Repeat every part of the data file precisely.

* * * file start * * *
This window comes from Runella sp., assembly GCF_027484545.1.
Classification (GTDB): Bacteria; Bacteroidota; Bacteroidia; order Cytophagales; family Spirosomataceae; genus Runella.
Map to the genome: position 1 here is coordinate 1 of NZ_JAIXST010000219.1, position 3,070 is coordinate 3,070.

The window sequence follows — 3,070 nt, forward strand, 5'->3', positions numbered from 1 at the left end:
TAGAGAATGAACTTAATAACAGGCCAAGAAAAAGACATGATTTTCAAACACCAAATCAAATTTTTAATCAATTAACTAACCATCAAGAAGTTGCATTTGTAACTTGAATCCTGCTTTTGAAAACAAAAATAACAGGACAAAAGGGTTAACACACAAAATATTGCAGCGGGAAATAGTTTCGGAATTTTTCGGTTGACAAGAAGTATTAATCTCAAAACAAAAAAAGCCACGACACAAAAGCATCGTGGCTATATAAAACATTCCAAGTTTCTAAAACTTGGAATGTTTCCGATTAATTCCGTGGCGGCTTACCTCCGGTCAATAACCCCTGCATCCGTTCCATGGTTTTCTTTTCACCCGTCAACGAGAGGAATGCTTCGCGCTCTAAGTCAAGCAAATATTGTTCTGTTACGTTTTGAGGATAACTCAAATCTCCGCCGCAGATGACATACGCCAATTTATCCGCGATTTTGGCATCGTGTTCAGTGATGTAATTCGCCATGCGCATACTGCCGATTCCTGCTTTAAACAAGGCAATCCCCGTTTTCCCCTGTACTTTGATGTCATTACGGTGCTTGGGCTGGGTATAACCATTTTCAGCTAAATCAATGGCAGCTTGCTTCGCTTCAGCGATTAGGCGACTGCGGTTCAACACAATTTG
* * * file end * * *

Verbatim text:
This window comes from Runella sp., assembly GCF_027484545.1.
Classification (GTDB): Bacteria; Bacteroidota; Bacteroidia; order Cytophagales; family Spirosomataceae; genus Runella.
Map to the genome: position 1 here is coordinate 1 of NZ_JAIXST010000219.1, position 3,070 is coordinate 3,070.

The window sequence follows — 3,070 nt, forward strand, 5'->3', positions numbered from 1 at the left end:
TAGAGAATGAACTTAATAACAGGCCAAGAAAAAGACATGATTTTCAAACACCAAATCAAATTTTTAATCAATTAACTAACCATCAAGAAGTTGCATTTGTAACTTGAATCCTGCTTTTGAAAACAAAAATAACAGGACAAAAGGGTTAACACACAAAATATTGCAGCGGGAAATAGTTTCGGAATTTTTCGGTTGACAAGAAGTATTAATCTCAAAACAAAAAAAGCCACGACACAAAAGCATCGTGGCTATATAAAACATTCCAAGTTTCTAAAACTTGGAATGTTTCCGATTAATTCCGTGGCGGCTTACCTCCGGTCAATAACCCCTGCATCCGTTCCATGGTTTTCTTTTCACCCGTCAACGAGAGGAATGCTTCGCGCTCTAAGTCAAGCAAATATTGTTCTGTTACGTTTTGAGGATAACTCAAATCTCCGCCGCAGATGACATACGCCAATTTATCCGCGATTTTGGCATCGTGTTCAGTGATGTAATTCGCCATGCGCATACTGCCGATTCCTGCTTTAAACAAGGCAATCCCCGTTTTCCCCTGTACTTTGATGTCATTACGGTGCTTGGGCTGGGTATAACCATTTTCAGCTAAATCAATGGCAGCTTGCTTCGCTTCAGCGATTAGGCGACTGCGGTTCAACACAATTTG